Network analysis enters the journalism toolbox

“Social media companies have never been much help when it comes to helping their users understand how content flows on their platforms. That makes it simultaneously more difficult and more important for journalists to cover it.”

If more journalists had been proficient in digital network analysis, coverage of the internet over the last ten — and especially the last four — years might have looked very different. The digitization of information continues to change society in massive ways, but investigating how information moves online is still only a miniscule niche within journalism.

Despite (or perhaps due to) a lack of understanding, online phenomena perceived as “popular” or “viral” are given immense media coverage, with less scrutiny. We know that trusted news outlets are being targeted as an inroad into the public sphere, as a way to influence and manipulate; that we don’t do more to defend against it remains a cosmic paradox in journalism.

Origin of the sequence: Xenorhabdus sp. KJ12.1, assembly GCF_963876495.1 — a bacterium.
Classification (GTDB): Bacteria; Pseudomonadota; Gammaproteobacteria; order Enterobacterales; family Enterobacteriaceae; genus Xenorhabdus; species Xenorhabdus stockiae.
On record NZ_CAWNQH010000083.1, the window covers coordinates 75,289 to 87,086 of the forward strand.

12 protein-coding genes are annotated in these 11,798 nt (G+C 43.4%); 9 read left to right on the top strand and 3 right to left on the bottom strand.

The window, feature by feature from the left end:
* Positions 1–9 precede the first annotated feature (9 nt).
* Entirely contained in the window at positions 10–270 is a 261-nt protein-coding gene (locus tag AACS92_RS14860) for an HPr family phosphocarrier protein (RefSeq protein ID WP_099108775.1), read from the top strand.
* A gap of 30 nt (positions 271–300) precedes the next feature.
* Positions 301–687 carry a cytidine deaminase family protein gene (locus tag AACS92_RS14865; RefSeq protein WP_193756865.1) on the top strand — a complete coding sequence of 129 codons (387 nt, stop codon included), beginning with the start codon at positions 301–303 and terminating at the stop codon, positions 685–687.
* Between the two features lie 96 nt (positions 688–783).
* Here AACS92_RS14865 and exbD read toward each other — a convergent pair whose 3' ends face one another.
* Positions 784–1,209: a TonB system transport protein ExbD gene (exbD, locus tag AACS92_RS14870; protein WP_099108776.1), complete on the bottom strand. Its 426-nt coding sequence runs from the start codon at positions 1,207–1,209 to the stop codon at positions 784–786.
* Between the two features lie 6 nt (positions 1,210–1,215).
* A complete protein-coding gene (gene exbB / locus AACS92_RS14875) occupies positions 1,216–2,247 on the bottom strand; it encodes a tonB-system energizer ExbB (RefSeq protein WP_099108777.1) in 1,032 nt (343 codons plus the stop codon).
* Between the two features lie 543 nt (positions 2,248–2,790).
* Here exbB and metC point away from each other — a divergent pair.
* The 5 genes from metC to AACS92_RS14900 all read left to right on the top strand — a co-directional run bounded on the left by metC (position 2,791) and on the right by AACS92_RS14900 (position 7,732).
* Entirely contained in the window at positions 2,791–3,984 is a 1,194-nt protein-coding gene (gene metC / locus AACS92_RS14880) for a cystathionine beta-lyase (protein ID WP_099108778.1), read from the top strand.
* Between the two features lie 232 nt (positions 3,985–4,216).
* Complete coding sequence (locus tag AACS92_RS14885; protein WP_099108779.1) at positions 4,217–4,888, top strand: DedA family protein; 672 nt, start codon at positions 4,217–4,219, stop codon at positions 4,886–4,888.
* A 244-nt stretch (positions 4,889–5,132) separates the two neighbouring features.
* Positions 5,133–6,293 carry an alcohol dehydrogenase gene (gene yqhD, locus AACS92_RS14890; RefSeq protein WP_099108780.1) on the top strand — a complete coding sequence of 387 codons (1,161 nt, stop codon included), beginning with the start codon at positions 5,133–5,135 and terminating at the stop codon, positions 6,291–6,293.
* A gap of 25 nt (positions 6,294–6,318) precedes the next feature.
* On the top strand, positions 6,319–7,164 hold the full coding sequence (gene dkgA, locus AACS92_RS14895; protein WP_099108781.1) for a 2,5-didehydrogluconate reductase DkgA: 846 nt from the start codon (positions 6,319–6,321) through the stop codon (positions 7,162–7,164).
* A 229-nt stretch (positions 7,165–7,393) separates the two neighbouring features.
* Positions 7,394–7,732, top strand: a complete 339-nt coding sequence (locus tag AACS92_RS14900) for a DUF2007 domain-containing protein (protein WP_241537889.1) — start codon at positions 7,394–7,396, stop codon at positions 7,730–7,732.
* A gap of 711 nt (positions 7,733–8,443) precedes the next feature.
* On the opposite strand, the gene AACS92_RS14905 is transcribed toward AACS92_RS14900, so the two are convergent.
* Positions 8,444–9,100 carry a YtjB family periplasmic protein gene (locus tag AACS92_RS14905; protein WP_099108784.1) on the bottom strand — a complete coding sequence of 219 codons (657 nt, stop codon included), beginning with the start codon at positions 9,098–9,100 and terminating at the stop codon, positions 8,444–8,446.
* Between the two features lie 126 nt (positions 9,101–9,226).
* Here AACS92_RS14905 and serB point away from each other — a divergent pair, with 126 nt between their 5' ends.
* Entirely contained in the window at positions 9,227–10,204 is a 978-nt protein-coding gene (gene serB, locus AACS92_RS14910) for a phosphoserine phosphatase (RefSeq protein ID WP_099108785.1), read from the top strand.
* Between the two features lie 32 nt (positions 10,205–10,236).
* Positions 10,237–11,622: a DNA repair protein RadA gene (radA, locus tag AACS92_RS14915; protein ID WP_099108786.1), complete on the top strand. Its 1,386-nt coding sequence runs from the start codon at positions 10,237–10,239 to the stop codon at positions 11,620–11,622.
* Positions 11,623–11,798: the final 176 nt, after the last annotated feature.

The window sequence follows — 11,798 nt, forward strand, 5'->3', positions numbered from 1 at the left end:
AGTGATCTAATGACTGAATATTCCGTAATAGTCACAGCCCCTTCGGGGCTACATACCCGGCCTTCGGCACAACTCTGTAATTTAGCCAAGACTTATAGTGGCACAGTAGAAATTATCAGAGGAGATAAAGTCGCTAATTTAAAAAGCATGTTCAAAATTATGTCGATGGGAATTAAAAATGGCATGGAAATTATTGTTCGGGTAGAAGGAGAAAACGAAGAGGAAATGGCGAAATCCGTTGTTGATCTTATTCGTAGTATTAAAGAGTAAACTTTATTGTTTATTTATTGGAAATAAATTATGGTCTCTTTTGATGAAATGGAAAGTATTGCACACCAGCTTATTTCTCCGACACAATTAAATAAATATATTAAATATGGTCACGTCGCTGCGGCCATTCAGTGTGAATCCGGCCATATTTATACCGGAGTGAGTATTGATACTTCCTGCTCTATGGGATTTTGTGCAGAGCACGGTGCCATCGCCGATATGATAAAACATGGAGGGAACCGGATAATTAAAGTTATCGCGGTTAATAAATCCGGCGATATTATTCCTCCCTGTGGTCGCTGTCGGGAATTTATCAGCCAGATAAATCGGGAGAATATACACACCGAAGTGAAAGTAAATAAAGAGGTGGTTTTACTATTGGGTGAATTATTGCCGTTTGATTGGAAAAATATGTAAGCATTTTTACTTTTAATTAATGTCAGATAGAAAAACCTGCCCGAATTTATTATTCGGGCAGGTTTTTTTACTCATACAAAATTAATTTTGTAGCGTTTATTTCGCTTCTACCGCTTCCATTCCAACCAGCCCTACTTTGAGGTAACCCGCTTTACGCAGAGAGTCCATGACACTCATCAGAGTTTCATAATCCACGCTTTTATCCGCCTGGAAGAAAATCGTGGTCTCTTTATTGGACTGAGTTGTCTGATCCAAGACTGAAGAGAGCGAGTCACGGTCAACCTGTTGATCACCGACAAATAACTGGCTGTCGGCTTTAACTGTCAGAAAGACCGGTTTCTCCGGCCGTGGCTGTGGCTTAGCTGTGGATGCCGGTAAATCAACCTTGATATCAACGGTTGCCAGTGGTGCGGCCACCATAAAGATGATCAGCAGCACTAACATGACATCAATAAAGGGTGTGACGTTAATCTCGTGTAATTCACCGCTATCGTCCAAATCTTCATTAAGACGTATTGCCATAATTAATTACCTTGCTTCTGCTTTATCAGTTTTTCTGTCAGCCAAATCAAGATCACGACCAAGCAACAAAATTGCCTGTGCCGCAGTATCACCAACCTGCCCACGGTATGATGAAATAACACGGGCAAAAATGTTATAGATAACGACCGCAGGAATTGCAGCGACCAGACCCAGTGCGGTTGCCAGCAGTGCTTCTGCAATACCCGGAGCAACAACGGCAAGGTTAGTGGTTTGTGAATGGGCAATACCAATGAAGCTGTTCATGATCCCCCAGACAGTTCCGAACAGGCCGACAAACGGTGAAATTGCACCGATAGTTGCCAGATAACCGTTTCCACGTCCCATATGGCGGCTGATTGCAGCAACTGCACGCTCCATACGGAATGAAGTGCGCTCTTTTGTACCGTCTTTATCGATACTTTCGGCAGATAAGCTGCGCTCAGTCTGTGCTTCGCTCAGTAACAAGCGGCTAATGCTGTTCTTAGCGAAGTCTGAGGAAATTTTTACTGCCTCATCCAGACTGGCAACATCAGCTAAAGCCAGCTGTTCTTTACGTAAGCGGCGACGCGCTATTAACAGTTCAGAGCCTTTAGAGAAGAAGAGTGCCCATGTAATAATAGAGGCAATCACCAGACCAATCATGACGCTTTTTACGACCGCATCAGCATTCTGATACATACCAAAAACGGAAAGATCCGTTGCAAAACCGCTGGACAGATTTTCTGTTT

One solution is doing more network analysis. Today, that’s too often left to scientists or researchers. Occasionally, their findings are covered by the media. But that process often takes time and happens long after the phenomenon being investigated.

In an online information environment where disinformation runs rampant, journalists need the ability to understand how information flows online and how to locate its sources. As more journalists realize the significance of understanding network analysis, it will make its way into the general journalistic toolbox.